The Dynamics of Forest Stands Affected by Sika Deer on Nakanoshima Island—Change of Size Structure Similar to the Thinning Effect
The influences of sika deer damage on forest dynamics after 1984 were monitored inside and outside exclosures for 16 years on Nakanoshima Island, Toya Lake, Hokkaido, Japan. The occurrences of bark-stripping were restricted to a few species and happened mostly in the early 1980s. Because the trees killed by bark-stripping were scattered throughout the stand, large gaps were not formed. In deer exclosures, seedlings ≤10 cm decreased after about 10 years following gap formation because of canopy closing. We analyzed the effect of deer on forest stands using yield-density diagrams. The decrease of tree density by deer damage accelerated the growth of remaining trees, having an effect similar to artificial thinning. It is important to set up specific goals of forest structure for sustainable forest management in sika deer habitat.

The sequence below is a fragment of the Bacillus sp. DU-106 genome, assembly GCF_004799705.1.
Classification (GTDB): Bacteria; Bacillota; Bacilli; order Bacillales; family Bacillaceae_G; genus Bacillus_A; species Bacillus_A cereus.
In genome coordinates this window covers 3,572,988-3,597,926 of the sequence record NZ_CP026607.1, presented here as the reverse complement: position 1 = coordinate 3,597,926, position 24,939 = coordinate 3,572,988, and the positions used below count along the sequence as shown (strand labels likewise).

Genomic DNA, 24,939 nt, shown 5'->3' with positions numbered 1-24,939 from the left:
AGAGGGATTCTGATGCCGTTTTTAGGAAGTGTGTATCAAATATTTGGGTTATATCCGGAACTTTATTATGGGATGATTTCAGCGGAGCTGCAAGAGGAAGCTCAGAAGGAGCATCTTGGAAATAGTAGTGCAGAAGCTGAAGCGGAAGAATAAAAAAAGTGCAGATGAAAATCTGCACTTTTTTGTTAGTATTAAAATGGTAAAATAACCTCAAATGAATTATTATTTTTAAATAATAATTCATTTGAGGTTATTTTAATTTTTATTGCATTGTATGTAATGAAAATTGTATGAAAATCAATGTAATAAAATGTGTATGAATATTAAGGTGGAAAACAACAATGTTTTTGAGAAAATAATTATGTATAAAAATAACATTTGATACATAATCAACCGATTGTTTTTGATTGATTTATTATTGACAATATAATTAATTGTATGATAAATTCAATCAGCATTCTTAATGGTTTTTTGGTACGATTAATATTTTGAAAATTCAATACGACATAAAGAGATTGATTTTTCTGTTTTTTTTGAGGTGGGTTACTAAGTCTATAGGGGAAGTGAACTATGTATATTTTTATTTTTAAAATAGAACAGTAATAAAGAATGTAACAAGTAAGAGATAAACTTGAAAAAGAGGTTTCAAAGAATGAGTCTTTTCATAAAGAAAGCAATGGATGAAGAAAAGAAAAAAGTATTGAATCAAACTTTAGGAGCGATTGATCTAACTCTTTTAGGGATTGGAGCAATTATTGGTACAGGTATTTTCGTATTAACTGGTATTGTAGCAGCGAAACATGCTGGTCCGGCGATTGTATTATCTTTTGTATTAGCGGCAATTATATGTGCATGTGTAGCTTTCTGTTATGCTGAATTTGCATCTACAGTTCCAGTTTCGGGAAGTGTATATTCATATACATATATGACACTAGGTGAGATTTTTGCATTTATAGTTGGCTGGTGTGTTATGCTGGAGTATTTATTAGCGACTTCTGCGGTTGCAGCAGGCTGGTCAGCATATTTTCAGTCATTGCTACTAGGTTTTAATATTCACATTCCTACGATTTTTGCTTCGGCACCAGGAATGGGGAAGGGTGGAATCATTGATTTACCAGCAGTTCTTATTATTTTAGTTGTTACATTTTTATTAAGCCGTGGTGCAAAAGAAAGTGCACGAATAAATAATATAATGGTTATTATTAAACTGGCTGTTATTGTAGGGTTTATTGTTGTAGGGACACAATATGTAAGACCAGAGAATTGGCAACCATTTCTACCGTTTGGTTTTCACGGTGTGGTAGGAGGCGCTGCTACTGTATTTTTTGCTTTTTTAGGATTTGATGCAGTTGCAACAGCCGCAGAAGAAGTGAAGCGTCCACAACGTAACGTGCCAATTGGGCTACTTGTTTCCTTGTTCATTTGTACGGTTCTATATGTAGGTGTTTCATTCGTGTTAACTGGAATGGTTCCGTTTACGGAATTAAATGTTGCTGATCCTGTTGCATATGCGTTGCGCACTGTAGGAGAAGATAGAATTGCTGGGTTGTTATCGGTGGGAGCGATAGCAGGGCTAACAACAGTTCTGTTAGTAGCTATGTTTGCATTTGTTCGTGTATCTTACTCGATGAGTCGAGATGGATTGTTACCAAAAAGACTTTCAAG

KeywordsPhotosynthetically Active Radiation Forest Floor Forest Structure Sika Deer Deer Population
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